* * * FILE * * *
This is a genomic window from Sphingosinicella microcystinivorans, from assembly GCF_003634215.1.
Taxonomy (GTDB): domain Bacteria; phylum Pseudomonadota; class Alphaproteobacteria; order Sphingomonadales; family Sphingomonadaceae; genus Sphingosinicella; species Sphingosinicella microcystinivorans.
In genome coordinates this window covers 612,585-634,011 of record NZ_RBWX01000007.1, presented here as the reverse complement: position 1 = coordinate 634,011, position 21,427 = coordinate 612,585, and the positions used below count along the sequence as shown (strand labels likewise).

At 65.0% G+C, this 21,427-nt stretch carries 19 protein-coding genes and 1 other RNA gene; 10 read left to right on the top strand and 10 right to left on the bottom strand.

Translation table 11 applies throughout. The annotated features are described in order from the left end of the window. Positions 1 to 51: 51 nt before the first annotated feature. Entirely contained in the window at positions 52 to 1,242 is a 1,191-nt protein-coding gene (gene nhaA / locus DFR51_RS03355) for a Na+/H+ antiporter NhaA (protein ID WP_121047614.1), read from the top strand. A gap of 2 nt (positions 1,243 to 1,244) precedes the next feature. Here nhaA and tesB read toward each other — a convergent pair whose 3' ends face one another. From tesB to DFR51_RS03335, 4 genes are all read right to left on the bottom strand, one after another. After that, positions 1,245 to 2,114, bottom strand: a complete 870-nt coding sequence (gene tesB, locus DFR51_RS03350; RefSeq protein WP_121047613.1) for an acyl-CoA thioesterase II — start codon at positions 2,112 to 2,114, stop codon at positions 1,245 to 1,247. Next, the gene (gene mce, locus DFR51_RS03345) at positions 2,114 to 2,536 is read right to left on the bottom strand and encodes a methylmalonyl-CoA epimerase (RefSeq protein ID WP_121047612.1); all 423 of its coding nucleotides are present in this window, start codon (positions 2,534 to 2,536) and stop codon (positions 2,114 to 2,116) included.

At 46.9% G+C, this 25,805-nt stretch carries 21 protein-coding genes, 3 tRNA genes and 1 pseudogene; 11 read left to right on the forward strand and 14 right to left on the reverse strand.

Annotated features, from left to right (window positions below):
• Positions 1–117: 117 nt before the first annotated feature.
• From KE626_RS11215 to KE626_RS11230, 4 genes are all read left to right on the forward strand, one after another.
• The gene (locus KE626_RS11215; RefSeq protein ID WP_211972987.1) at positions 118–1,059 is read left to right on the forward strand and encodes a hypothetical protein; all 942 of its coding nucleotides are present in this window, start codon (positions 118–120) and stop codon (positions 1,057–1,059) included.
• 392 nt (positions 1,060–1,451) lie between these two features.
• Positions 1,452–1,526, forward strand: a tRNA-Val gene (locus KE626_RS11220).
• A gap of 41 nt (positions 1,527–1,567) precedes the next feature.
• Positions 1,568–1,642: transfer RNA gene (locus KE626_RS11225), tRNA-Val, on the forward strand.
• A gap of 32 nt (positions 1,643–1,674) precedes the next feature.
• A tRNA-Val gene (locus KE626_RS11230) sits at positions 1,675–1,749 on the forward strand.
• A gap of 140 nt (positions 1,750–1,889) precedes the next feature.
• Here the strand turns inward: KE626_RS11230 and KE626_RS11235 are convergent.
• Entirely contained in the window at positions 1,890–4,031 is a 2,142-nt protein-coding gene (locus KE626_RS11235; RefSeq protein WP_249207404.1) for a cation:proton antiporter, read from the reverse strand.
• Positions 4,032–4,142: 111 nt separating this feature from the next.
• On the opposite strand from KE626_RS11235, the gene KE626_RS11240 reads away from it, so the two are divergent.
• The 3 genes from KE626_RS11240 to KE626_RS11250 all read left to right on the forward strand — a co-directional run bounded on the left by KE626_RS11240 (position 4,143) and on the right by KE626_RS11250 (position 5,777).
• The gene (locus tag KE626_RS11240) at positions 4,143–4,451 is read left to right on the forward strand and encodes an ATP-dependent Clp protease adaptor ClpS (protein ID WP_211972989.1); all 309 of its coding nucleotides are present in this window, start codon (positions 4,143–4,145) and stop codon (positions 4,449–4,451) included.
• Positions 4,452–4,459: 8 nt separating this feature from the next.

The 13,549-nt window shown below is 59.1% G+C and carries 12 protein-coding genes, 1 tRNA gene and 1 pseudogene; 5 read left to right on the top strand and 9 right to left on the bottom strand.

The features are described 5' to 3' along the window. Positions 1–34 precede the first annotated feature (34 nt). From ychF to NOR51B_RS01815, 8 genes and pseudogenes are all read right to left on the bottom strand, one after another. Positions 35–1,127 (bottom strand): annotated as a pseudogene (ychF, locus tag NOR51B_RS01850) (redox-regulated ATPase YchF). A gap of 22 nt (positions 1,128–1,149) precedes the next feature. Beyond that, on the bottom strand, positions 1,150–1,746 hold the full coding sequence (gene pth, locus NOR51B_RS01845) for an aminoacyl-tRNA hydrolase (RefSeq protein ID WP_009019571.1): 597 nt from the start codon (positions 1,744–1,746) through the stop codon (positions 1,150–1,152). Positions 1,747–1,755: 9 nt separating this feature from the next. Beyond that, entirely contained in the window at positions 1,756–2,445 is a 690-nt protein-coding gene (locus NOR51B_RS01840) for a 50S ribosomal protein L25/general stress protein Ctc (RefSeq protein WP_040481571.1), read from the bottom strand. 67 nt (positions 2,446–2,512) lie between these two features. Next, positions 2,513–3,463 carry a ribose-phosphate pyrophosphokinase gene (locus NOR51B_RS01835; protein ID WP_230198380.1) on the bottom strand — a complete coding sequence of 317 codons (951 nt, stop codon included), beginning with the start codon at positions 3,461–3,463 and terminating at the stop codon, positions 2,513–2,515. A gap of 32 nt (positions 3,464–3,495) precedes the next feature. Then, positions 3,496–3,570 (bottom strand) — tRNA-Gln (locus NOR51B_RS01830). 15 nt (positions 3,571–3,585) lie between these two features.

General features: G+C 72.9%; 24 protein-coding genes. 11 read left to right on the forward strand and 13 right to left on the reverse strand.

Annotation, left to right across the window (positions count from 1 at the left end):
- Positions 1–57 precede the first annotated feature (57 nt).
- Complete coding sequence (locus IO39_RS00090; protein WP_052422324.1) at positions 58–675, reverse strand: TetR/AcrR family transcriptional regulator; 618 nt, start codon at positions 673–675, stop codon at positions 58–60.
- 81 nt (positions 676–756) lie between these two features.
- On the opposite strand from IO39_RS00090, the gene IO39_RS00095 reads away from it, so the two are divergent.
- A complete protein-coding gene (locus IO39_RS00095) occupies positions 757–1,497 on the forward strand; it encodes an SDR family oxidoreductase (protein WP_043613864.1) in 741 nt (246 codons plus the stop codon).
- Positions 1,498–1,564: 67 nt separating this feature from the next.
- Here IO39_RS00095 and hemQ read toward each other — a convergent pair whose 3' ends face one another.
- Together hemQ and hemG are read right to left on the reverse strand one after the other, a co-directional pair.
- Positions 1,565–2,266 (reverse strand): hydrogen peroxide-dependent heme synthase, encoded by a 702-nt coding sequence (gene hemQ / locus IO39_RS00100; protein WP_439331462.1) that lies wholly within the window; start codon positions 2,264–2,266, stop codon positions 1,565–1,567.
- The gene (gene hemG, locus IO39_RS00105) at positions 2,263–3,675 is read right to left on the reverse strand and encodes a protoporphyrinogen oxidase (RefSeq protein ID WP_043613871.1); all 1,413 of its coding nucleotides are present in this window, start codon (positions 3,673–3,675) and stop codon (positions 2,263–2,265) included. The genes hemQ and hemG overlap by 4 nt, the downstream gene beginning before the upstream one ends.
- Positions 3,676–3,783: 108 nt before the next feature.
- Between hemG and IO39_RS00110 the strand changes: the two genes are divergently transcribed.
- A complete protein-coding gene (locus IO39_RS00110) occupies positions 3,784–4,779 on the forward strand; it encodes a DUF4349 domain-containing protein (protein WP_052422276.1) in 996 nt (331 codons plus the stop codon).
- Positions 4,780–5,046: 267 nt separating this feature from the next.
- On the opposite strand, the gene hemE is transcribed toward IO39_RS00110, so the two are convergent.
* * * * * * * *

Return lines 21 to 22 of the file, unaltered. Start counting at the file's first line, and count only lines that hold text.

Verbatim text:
• On the opposite strand from KE626_RS11235, the gene KE626_RS11240 reads away from it, so the two are divergent.
• The 3 genes from KE626_RS11240 to KE626_RS11250 all read left to right on the forward strand — a co-directional run bounded on the left by KE626_RS11240 (position 4,143) and on the right by KE626_RS11250 (position 5,777).